Investments in housing, increased funding for resettlement among amendments approved by Mass. House | Local News

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Massachusetts House passed four sets of amendments before passing its spending bill, including increased funding for resettlement agencies helping Afghan and Haitian evacuees.

After releasing the $ 3.65 billion plan on Monday, the House voted unanimously on Thursday to add a collection of $ 44.3 million in health, social services and education amendments, as well as an assortment of $ 11.7 million in housing and food security amendments. When debate resumed on Friday, representatives approved a list of $ 26.6 million of environmental, climate and infrastructure amendments, and a set of $ 90.7 million of amendments relating to the workforce and economic development.

To become law, amendments passed in the House still need to be approved by the Senate and Governor Charlie Baker.

The housing investments approved on Thursday included proposals from Berkshire County officials.

Adams and North Adams would each receive $ 175,000 to rehabilitate older housing units in an effort to create opportunities for first-time buyers. Construct Inc., a Great Barrington-based nonprofit, would get $ 100,000 for a matching grant program to support first-time homebuyers.

To cover the costs of renovating Pittsfield’s Fenn Street homeless shelter, $ 250,000 would support the project, which aims to reduce overcrowding and improve safety. Another million dollars would go towards the design and development of permanent supportive housing, possibly through a new facility, for long-term homeless people in the county.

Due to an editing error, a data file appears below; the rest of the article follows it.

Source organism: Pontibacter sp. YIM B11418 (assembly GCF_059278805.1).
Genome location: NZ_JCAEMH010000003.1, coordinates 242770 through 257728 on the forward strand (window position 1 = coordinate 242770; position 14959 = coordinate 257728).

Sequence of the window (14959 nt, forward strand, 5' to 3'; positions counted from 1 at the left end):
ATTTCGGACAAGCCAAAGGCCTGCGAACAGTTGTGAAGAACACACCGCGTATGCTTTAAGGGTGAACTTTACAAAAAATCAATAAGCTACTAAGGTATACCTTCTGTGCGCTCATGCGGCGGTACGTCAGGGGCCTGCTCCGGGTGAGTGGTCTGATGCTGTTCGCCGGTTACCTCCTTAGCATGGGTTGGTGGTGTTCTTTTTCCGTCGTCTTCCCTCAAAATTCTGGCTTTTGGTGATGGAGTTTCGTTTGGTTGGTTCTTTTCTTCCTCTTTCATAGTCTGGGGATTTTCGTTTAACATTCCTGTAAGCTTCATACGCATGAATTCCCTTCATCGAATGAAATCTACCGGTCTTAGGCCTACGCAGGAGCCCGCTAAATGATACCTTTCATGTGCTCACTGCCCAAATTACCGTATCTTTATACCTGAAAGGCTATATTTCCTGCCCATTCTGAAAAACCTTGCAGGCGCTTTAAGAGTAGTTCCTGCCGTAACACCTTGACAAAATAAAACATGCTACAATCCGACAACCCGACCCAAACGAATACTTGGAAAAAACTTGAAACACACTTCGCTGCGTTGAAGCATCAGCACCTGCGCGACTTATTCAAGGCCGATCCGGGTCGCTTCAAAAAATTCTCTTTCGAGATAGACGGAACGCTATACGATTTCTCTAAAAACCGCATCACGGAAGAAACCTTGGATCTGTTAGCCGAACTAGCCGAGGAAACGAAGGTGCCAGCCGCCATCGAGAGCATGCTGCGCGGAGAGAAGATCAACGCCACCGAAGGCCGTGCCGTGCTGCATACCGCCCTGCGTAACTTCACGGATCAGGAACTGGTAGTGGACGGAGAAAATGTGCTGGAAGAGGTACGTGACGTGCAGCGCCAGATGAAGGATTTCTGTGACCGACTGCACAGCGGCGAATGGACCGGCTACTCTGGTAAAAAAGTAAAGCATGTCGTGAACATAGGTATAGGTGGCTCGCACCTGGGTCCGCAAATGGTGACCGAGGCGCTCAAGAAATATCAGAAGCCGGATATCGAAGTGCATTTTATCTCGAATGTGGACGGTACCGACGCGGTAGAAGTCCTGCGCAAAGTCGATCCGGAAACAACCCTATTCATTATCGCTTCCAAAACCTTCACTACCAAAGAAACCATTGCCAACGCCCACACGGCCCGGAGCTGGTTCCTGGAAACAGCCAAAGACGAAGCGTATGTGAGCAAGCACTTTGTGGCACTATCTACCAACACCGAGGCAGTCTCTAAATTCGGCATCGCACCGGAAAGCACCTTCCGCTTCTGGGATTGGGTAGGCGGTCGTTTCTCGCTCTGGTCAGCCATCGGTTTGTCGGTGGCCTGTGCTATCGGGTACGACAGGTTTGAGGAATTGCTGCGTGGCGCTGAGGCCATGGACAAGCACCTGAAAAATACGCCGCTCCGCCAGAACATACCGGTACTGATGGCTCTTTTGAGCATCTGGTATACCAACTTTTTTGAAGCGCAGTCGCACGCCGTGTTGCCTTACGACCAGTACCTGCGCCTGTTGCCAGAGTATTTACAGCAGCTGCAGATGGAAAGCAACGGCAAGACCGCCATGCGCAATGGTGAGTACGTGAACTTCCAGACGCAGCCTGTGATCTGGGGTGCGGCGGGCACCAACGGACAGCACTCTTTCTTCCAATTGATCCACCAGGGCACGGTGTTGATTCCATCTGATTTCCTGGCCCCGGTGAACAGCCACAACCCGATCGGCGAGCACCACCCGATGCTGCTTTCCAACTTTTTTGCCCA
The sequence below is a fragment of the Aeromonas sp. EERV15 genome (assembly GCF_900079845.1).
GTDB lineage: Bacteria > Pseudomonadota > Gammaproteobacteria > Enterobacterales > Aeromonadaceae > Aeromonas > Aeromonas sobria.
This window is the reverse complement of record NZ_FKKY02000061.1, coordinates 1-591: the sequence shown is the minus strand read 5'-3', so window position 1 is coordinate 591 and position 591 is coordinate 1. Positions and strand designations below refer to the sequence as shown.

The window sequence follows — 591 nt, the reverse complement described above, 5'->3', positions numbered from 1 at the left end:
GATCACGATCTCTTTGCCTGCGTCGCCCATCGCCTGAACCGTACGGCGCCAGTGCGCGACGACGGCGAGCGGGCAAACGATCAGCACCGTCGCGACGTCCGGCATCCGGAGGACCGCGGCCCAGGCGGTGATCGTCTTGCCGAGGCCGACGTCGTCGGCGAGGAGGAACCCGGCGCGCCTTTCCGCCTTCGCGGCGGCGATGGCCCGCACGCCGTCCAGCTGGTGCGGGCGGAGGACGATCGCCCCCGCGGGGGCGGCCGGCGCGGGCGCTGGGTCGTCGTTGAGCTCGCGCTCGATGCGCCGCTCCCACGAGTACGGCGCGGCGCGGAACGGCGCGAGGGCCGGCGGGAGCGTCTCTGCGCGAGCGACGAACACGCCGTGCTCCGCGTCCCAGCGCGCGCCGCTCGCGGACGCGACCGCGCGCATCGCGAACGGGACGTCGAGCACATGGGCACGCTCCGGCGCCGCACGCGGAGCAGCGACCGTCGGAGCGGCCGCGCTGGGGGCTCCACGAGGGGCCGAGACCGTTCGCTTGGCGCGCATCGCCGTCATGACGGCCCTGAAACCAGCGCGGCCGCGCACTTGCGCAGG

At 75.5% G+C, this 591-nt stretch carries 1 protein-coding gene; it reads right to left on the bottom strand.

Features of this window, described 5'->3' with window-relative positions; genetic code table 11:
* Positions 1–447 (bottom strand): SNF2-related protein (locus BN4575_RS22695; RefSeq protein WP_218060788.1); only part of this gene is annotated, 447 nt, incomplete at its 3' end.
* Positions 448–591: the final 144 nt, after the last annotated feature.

Another approved amendment would increase assistance to resettlement agencies from $ 12 million to $ 20 million as they seek to connect Afghan and Haitian arrivals to support services. Massachusetts is expected to accommodate 900 Afghans evacuated in the first wave of resettlement, and the Jewish Family Services of Western Massachusetts plan to house 60 people in Berkshire County. More than 100 Haitian families arrived in Massachusetts in mid-October, Boston Globe reports, although the United States returned some migrants to Haiti.

While Afghan evacuees are sometimes referred to as “refugees,” most are classified as humanitarian parolees, which means they do not have the legal status of people who go through the US refugee admissions program. The American Congress approved funding provide Afghan parolees with certain benefits refugees receive, including access to resettlement benefits and driver’s licenses.

Parole status only provides temporary residence, and Afghan parolees will need to apply for asylum in order to stay longer. The Massachusetts amendment includes $ 4.5 million for “resettlement agencies to help humanitarian parolees from Afghanistan and Haiti obtain secure immigration status in the United States.”

Danny Jin, a member of the Report for America Corps, is the reporter for The Eagle’s Statehouse. He can be reached at [email protected], @djinreports on Twitter and 413-496-6221.


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